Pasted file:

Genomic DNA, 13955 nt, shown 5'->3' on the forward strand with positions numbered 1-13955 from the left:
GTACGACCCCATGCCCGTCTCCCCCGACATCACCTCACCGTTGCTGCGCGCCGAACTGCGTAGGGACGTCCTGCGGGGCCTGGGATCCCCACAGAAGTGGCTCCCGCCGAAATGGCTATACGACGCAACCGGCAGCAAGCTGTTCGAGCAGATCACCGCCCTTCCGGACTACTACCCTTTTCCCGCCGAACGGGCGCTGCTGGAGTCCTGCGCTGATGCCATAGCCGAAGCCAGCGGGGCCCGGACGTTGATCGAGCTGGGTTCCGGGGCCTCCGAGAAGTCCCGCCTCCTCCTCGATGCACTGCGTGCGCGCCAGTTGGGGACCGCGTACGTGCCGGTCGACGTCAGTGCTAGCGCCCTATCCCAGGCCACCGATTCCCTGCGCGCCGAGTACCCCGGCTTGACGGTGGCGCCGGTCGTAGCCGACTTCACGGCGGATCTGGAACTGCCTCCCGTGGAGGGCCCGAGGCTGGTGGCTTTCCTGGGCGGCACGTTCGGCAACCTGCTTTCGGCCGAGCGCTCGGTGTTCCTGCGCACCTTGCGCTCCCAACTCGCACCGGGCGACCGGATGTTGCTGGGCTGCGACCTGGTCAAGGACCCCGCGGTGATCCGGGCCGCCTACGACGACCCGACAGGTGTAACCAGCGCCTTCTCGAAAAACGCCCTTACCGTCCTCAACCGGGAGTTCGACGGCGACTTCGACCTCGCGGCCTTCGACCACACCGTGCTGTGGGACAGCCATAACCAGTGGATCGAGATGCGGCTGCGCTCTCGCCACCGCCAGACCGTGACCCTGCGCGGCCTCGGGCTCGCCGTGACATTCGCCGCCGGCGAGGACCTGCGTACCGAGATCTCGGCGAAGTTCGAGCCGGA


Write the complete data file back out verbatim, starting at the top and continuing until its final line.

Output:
Genomic DNA, 13955 nt, shown 5'->3' on the forward strand with positions numbered 1-13955 from the left:
GTACGACCCCATGCCCGTCTCCCCCGACATCACCTCACCGTTGCTGCGCGCCGAACTGCGTAGGGACGTCCTGCGGGGCCTGGGATCCCCACAGAAGTGGCTCCCGCCGAAATGGCTATACGACGCAACCGGCAGCAAGCTGTTCGAGCAGATCACCGCCCTTCCGGACTACTACCCTTTTCCCGCCGAACGGGCGCTGCTGGAGTCCTGCGCTGATGCCATAGCCGAAGCCAGCGGGGCCCGGACGTTGATCGAGCTGGGTTCCGGGGCCTCCGAGAAGTCCCGCCTCCTCCTCGATGCACTGCGTGCGCGCCAGTTGGGGACCGCGTACGTGCCGGTCGACGTCAGTGCTAGCGCCCTATCCCAGGCCACCGATTCCCTGCGCGCCGAGTACCCCGGCTTGACGGTGGCGCCGGTCGTAGCCGACTTCACGGCGGATCTGGAACTGCCTCCCGTGGAGGGCCCGAGGCTGGTGGCTTTCCTGGGCGGCACGTTCGGCAACCTGCTTTCGGCCGAGCGCTCGGTGTTCCTGCGCACCTTGCGCTCCCAACTCGCACCGGGCGACCGGATGTTGCTGGGCTGCGACCTGGTCAAGGACCCCGCGGTGATCCGGGCCGCCTACGACGACCCGACAGGTGTAACCAGCGCCTTCTCGAAAAACGCCCTTACCGTCCTCAACCGGGAGTTCGACGGCGACTTCGACCTCGCGGCCTTCGACCACACCGTGCTGTGGGACAGCCATAACCAGTGGATCGAGATGCGGCTGCGCTCTCGCCACCGCCAGACCGTGACCCTGCGCGGCCTCGGGCTCGCCGTGACATTCGCCGCCGGCGAGGACCTGCGTACCGAGATCTCGGCGAAGTTCGAGCCGGA